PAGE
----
Smart tracking systems are nowadays a necessity in different fields, especially the industrial one. A very interesting and successful open source software has been developed by the University of Padua, called OpenPTrack. The software, based on ROS (Robotic Operative System), is capable to keep track of humans in the scene, leveraging well known tracking algorithms that use point cloud 3D information, and also objects, leveraging the colour information as well.
Amazed by the capabilites of the software, we decided to study its performances further. This is the aim of this thesis project: to carefully characterize the measurment performances of OpenPTrack both of humans and objects, by using a set of Kinect v2 sensor.
Step 1: Calibration of the sensors
It is of utmost importance to correctly calibrate the sensors when performing a multi-sensor acquisition.
Two types of calibration are necessary: (i) the intrinsic calibration, to align the colour (or grayscale/IR like in the case of OpenPTrack) information acquired to the depth information (Fig. 1) and (ii) the extrinsic calibration, to align the different views obtained by the different cameras to a common reference system (Fig. 2).
The software provides the suitable tools to perform these steps, and also provides a tool to further refine the extrinsic calibration obtained (Fig. 3). In this case, a human operator has to walk around the scene: its trajectory is then acquired by every sensor and at the end of this registration the procedure aligns the trajectories in a more precise way.
Each of these calibration processes is completely automatic and performed by the software.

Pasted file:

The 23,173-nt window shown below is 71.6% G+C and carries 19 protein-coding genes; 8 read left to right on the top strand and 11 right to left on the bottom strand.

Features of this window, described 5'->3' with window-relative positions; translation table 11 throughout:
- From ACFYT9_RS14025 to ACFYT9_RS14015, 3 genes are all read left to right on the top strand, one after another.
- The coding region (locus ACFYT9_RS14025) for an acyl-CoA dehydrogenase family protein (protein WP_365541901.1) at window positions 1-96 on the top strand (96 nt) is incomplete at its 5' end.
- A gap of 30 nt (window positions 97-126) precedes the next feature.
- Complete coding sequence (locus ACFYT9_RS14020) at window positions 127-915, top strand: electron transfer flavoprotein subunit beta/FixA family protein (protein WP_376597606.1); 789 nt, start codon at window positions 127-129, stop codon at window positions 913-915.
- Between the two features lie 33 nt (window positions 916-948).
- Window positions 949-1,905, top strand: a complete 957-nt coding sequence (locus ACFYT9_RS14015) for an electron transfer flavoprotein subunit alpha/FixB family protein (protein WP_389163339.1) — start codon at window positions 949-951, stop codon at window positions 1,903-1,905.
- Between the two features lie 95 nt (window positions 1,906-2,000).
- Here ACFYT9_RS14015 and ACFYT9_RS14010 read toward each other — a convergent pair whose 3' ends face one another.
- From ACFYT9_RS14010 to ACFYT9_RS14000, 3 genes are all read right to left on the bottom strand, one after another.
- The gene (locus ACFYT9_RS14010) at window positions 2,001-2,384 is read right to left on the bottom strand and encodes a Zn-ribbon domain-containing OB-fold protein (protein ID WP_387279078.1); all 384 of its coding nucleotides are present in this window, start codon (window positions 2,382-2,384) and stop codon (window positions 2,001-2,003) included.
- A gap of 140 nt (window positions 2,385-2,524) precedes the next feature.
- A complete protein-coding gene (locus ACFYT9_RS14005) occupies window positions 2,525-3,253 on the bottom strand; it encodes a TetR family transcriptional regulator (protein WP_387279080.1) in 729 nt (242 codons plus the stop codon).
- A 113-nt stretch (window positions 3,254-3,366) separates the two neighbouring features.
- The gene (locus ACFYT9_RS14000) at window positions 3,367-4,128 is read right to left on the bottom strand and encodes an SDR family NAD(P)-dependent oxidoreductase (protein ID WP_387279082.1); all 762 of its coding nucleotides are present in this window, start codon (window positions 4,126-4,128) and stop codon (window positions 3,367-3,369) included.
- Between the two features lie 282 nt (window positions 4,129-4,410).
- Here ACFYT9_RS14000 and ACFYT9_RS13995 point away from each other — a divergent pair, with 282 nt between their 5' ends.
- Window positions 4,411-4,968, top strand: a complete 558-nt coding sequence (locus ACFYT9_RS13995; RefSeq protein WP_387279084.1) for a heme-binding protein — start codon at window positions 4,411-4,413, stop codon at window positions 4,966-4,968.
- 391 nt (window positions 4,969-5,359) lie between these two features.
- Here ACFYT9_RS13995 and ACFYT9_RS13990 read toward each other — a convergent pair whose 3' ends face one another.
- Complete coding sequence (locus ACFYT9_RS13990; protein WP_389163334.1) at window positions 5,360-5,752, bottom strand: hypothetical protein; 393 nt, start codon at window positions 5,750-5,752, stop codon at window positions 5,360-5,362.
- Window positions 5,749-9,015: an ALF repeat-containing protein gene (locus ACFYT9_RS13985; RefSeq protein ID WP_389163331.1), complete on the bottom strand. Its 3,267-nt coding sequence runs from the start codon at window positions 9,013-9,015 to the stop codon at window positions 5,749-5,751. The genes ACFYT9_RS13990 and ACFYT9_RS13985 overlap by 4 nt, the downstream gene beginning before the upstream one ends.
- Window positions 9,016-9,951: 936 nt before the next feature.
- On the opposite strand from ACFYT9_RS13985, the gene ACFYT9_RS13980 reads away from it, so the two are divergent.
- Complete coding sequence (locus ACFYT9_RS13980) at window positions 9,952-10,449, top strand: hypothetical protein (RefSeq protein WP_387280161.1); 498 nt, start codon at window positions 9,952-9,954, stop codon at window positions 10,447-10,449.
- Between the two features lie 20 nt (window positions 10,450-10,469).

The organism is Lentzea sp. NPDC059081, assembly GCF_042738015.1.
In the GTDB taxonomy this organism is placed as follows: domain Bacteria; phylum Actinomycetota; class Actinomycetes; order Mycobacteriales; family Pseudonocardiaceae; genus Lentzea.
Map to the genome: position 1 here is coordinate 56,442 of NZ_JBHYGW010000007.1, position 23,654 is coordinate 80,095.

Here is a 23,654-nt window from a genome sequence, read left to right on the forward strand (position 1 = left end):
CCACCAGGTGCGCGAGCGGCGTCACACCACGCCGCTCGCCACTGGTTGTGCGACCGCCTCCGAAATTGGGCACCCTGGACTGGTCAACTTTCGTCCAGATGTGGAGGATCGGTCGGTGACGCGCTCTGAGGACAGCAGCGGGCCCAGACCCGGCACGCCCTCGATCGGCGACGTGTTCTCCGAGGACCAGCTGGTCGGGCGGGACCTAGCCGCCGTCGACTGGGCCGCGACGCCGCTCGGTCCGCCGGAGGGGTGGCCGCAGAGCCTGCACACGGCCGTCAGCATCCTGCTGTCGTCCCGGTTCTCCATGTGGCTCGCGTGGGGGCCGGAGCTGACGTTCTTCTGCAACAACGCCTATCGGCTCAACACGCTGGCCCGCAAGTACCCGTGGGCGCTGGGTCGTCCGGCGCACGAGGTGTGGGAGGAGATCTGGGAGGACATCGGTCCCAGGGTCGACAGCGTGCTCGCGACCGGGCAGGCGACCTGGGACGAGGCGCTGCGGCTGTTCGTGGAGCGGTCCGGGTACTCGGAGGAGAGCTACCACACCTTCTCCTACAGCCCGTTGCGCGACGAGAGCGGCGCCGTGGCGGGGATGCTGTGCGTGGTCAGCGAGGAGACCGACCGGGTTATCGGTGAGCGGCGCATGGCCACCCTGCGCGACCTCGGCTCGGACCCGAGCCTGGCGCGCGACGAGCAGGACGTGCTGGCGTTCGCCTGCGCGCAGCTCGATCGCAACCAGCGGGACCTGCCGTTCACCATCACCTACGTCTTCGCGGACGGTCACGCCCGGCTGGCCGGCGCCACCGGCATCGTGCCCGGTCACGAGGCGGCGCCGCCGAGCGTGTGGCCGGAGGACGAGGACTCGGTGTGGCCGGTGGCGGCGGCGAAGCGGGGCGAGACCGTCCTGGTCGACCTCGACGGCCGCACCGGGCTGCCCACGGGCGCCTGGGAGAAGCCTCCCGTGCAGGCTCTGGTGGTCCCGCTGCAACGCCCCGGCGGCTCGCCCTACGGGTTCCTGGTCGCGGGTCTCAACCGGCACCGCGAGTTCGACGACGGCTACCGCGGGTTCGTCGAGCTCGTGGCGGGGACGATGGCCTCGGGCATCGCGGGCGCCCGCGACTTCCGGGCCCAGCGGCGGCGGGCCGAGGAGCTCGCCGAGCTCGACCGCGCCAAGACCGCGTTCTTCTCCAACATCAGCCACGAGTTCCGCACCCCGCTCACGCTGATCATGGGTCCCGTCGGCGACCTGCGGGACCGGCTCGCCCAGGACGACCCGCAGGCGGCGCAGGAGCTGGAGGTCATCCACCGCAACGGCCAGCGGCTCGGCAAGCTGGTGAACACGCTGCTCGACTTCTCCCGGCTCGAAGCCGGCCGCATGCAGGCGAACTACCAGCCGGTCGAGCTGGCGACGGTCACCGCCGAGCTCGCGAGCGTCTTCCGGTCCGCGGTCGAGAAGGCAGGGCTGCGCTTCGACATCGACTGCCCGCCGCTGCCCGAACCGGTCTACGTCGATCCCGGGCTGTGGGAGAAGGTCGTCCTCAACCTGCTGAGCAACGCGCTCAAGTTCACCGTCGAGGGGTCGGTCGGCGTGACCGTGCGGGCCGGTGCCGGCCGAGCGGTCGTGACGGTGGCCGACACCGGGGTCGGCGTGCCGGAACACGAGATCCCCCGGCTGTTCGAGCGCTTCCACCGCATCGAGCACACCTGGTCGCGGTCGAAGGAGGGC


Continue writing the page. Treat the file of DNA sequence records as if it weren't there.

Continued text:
Step 2: Definition of measurment area
Two Kinect v2 were used for the project, mounted on tripods and placed in order to acquire the larger FoV possible (Fig. 4). A total of 31 positions were defined in the area: these are the spots where the targets to be measured have been placed in the two experiments, in order to cover all the FoV available. Note that not every spot lies in a region acquired by both Kinects, and that there are 3 performance regions highlighted in the figure: the overall most performing one (light green) and the single camera most performing ones, where only one camera (the one that is closer) sees the target with a good performance.
Step 3: Evaluation of Human Detection Algorithms
The performances were evaluated using 4 parameters:
- MOTA (Multiple Object Tracking Accuracy), to measure if the algorithm was able to detect the human in the scene;
- MOTP (Multiple Object Tracking Precision), to measure the accuracy of the barycenter estimation relative to the human figure;
- (Ex, Ey, Ez), the mean error between the estimation of the barycenter position and the reference barycenter position known, relative to every spatial dimension (x, y, z);
- (Sx, Sy, Sz), the errors variability to measure the repetibility of the measurments for every spatial dimension (x, y, z).
Step 4: Evaluation of Object Detection algorithms
The performances were evaluated using the same parameters used for the Human Detection algorithm, but referred to the tracked object instead.
If you want to know more about the project and the results obtained, please download the master thesis below.